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Many students have leftover swipes by the end of each semester.

Credit: Annie Luo

Students claim the current meal plan system causes an excess of meal swipes each semester. The Undergraduate Assembly is currently working with Penn Dining Advisory Board to find more options for students to use swipes, but administrators do not see much reason for significant change.

Wharton first-year and UA representative Carson Sheumaker said he is currently working with the Penn Dining Advisory Board, of which he is also a member, and a student focus group to provide a report for Penn Dining administrators outlining student perception of the current meal plan system. Penn Dining administrators said, however, Penn has offered sufficient ways for students to use the swipes and that they have a responsibility to actively seek out these alternate solutions.

“Even before coming to Penn, I heard about the problems with there being too many meal swipes left over, and not enough to do with it at the end of the semester," Sheumaker said.

According to the Penn Dining Website, first-year students are required to purchase one of three dining plans which feature different numbers of meal swipes and dining dollars at a standing price of $5,590 for two semesters. The plan with the most swipes for freshmen includes 240 swipes per semester, equivalent to 16 visits to dining halls each week. Upperclassmen are given more flexibility and can select from nine meal plans at different price points. 

“I have found that it would be close to impossible to use that many swipes,” Sheumaker said. “This is one of the issues that the dining staff is trying to fix: more options to use the swipes.”

Wharton first-year Aaron Ramsey agreed that leftover meal swipes continues to be a problem for many students.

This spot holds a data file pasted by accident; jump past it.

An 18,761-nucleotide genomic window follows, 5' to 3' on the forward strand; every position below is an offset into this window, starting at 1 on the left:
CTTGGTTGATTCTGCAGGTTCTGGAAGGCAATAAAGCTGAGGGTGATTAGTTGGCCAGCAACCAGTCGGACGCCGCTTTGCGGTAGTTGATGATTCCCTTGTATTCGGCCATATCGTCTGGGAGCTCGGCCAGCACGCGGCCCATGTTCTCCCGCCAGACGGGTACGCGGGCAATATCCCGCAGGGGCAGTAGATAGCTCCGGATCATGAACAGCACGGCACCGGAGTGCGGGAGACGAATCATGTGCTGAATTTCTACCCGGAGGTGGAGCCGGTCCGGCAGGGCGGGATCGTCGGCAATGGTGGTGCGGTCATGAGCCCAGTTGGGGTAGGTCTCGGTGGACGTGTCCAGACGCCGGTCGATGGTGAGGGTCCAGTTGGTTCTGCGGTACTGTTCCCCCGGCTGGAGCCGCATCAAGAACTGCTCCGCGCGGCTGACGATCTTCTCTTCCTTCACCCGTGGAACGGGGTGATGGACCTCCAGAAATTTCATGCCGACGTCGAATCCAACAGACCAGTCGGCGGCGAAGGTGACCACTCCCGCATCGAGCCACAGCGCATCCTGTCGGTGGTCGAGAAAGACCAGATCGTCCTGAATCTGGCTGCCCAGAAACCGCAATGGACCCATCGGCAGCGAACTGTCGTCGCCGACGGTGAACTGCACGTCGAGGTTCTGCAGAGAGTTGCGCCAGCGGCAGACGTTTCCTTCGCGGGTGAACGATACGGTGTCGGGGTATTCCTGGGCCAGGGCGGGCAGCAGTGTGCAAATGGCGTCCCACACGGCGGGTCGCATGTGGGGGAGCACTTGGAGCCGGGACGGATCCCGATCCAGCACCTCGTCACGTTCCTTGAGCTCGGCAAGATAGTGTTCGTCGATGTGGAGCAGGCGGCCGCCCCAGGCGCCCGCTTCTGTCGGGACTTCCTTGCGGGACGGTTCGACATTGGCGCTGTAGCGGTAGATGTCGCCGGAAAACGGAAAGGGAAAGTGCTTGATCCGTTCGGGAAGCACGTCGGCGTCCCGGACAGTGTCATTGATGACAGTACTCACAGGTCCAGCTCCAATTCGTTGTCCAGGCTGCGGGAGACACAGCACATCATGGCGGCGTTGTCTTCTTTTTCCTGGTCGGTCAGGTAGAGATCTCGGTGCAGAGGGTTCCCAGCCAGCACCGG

“I do think we get too many swipes, even with the plan with the least swipes,” Ramsey said. “I think they should let you convert more [to dining dollars].”

Sheumaker is part of the UA and Penn Dining Advisory Board.

Ted Morrin, the Meal Plan Manager, said students can use their meal swipes beyond simply eating at dining halls through meal exchange at Gourmet Grocer, where students can use swipes to purchase items at the store, and the Green2Go program, where students can use a swipe to take a meal on-the-go in a reusable container.

Pam Lampitt, the director of business services and hospitality services, added that a new initiative at Gourmet Grocer will allow students to exchange one meal swipe for a whole cake per semester.

“I think one of the challenges is just making sure that [students] are aware of all the opportunities they have [to use meal swipes],” Morrin said.

Lampitt expressed frustration that students do not capitalize on all the options that Penn Dining offers.

“We are doing what the students want, which is expanding hours, locations, opportunities. What happens is we fall prey to hearsay or history: ‘dining is bad,’” Lampitt said. “Once you provide people [with] the correct information, they go 'oh,' but they are so quick to judge us. They are so quick to say that we don’t do something or we don’t have something.” 

Penn’s chapter of Swipe Out Hunger, which was started in 2014 by two Penn students, allows students to donate their unused meal swipes to food banks and students in need. A major recurring event is the Swipe Out Hunger Donation Day, which has taken place every semester since spring 2015. For a given day each semester, Penn students can donate up to five swipes, and Penn’s dining service, Bon Appetit, would donate the corresponding monetary value to food banks such as Philabundance, the largest food bank in Delaware Valley, and SHARE, another local food program.

Other peer institutions such as New York University, Barnard College, and Columbia University let students donate their excess meal swipes to the problem of food insecurity for low-income students. Originally created by and for NYU students, Share Meals is an app that allows students to claim free dining hall swipes from other students.